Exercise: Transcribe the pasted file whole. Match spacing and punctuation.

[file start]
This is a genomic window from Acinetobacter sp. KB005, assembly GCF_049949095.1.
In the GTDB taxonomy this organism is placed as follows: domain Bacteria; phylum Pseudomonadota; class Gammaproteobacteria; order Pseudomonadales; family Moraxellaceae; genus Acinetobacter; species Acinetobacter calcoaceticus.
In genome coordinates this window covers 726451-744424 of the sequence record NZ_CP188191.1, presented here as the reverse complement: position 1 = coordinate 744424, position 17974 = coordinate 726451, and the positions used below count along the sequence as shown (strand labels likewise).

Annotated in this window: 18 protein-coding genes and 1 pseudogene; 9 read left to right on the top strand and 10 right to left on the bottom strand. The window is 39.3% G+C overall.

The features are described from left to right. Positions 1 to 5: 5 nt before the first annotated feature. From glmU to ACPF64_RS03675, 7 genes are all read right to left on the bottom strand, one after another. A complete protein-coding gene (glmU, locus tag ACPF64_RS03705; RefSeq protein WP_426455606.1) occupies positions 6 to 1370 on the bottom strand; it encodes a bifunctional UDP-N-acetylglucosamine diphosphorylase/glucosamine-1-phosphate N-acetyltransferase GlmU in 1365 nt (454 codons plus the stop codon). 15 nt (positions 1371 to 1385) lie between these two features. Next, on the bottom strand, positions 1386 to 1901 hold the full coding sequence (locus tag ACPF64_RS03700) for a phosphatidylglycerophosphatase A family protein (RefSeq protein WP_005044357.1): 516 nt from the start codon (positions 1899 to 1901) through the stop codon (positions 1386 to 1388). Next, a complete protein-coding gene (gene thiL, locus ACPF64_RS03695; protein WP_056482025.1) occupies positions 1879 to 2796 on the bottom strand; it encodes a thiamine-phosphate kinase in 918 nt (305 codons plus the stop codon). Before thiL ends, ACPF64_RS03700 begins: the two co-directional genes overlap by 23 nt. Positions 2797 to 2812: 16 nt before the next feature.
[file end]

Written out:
This is a genomic window from Acinetobacter sp. KB005, assembly GCF_049949095.1.
In the GTDB taxonomy this organism is placed as follows: domain Bacteria; phylum Pseudomonadota; class Gammaproteobacteria; order Pseudomonadales; family Moraxellaceae; genus Acinetobacter; species Acinetobacter calcoaceticus.
In genome coordinates this window covers 726451-744424 of the sequence record NZ_CP188191.1, presented here as the reverse complement: position 1 = coordinate 744424, position 17974 = coordinate 726451, and the positions used below count along the sequence as shown (strand labels likewise).

Annotated in this window: 18 protein-coding genes and 1 pseudogene; 9 read left to right on the top strand and 10 right to left on the bottom strand. The window is 39.3% G+C overall.

The features are described from left to right. Positions 1 to 5: 5 nt before the first annotated feature. From glmU to ACPF64_RS03675, 7 genes are all read right to left on the bottom strand, one after another. A complete protein-coding gene (glmU, locus tag ACPF64_RS03705; RefSeq protein WP_426455606.1) occupies positions 6 to 1370 on the bottom strand; it encodes a bifunctional UDP-N-acetylglucosamine diphosphorylase/glucosamine-1-phosphate N-acetyltransferase GlmU in 1365 nt (454 codons plus the stop codon). 15 nt (positions 1371 to 1385) lie between these two features. Next, on the bottom strand, positions 1386 to 1901 hold the full coding sequence (locus tag ACPF64_RS03700) for a phosphatidylglycerophosphatase A family protein (RefSeq protein WP_005044357.1): 516 nt from the start codon (positions 1899 to 1901) through the stop codon (positions 1386 to 1388). Next, a complete protein-coding gene (gene thiL, locus ACPF64_RS03695; protein WP_056482025.1) occupies positions 1879 to 2796 on the bottom strand; it encodes a thiamine-phosphate kinase in 918 nt (305 codons plus the stop codon). Before thiL ends, ACPF64_RS03700 begins: the two co-directional genes overlap by 23 nt. Positions 2797 to 2812: 16 nt before the next feature.